Trump VP hopeful Marco Rubio refuses to commit to accepting 2024 election results

Republican Senator Marco Rubio dodged questions about whether he would accept the results of the 2024 presidential election and left open the possibility of the outcome being mired in fraud in an appearance on NBC’s Meet the Press on Sunday.

The Florida senator once derided by Donald Trump as “little Marco” is now among a handful of prominent Republicans thought to be on the former president’s shortlist to join him as a running mate in November.

Mr Rubio, one of Mr Trump’s more vocal defenders in the Senate, has previously said that he would be “honored” to accept the position.

On Sunday, he was peppered with questions by NBC’s Kristen Welker as to whether his loyality to the former president means he will question the validity of the election results if President Joe Biden remains in the White House.

“Will you accept the election results of 2024 no matter what happens?” Ms Welker asked Mr Rubio.

“No matter what happens? No, if it's an unfair election,” replied the senator.

Ms Welker continued to press him.

“Senator, no matter who wins,” she asked, inferring that the results are presumed to be fair in her hypothetical.

Marco Rubio appears on Meet the Press on Sunday 19 May (NBC)
Marco Rubio appears on Meet the Press on Sunday 19 May (NBC)

Mr Rubio refused to say that he would.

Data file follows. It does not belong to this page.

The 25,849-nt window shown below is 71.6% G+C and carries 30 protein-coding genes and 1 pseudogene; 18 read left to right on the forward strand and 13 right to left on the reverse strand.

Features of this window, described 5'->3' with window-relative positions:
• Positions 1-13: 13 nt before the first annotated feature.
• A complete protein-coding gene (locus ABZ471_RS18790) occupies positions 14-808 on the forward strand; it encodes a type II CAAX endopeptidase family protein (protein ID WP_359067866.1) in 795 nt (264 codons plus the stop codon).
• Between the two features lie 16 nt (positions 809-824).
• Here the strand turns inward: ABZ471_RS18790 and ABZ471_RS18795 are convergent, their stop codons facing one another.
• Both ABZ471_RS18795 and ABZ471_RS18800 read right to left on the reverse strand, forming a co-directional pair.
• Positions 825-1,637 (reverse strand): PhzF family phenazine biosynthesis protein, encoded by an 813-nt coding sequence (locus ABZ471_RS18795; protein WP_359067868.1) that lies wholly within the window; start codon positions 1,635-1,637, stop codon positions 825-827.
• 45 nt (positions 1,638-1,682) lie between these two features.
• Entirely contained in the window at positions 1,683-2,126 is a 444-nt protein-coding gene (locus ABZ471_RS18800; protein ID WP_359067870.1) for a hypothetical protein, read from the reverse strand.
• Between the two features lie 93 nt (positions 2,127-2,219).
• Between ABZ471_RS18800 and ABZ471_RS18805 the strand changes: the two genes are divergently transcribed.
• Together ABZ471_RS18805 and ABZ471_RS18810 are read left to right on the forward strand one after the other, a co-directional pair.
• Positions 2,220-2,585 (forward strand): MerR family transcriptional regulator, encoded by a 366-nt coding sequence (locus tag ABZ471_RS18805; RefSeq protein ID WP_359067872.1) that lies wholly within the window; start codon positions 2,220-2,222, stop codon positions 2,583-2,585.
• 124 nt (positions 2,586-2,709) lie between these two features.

“I think you're asking the wrong person,” he said. “The Democrats are the ones who have opposed every Republican victory since 2000.”

The refrain is a common one among Republicans who have sought to draw parallels between the odd disgruntled Democrat making remarks questioning the integrity of various races and the wide-ranging effort by the Trump campaign in 2020 to actually overturn the election results.

Mr Trump and his campaign engaged in a months-long effort to spread false conspiracies about the election results in the fall and winter of 2020 and sought to overturn the president’s defeat in several key battleground states.

Some of those efforts by Mr Trump and his allies have led to criminal charges.

Mr Trump himself faces four criminal cases, two of them – one in Georgia and one federal – linked to those efforts to halt the peaceful transfer of power in 2020.

On January 6 2021 – the day of the Capitol riot – Mr Rubio voted to certify the results of the 2020 election and pushed back on some of the outlandish claims of fraud made by the president’s campaign.

But later, Mr Rubio backtracked, deriding the effort to investigate the attack as a “partisan scam” and defending the majority of the GOP’s voting base “that has doubts about the veracity of this election”.

Now, he appears to be fancying his chances as Mr Trump’s running mate, on a rumoured shortlist that includes the likes of Vivek Ramaswamy, Tim Scott, Doug Burgum and Elise Stefanik.

“I think anybody who would be offered that should be honored,” he told Fox News in March about the possibility of joining Mr Trump on the ballot.

“Anybody who would be offered the chance to serve their country as vice president should consider that an honor.”

Mr Rubio ran against Mr Trump for the Republican nomination in 2016, sparking a bitter feud between the two men which ended after the Florida senator bowed out of the race and metaphorically bent the knee to his onetime rival.

He spent four years of the Trump administration in the Senate where he served as a quiet ally of the White House who only rarely raised his voice in criticism.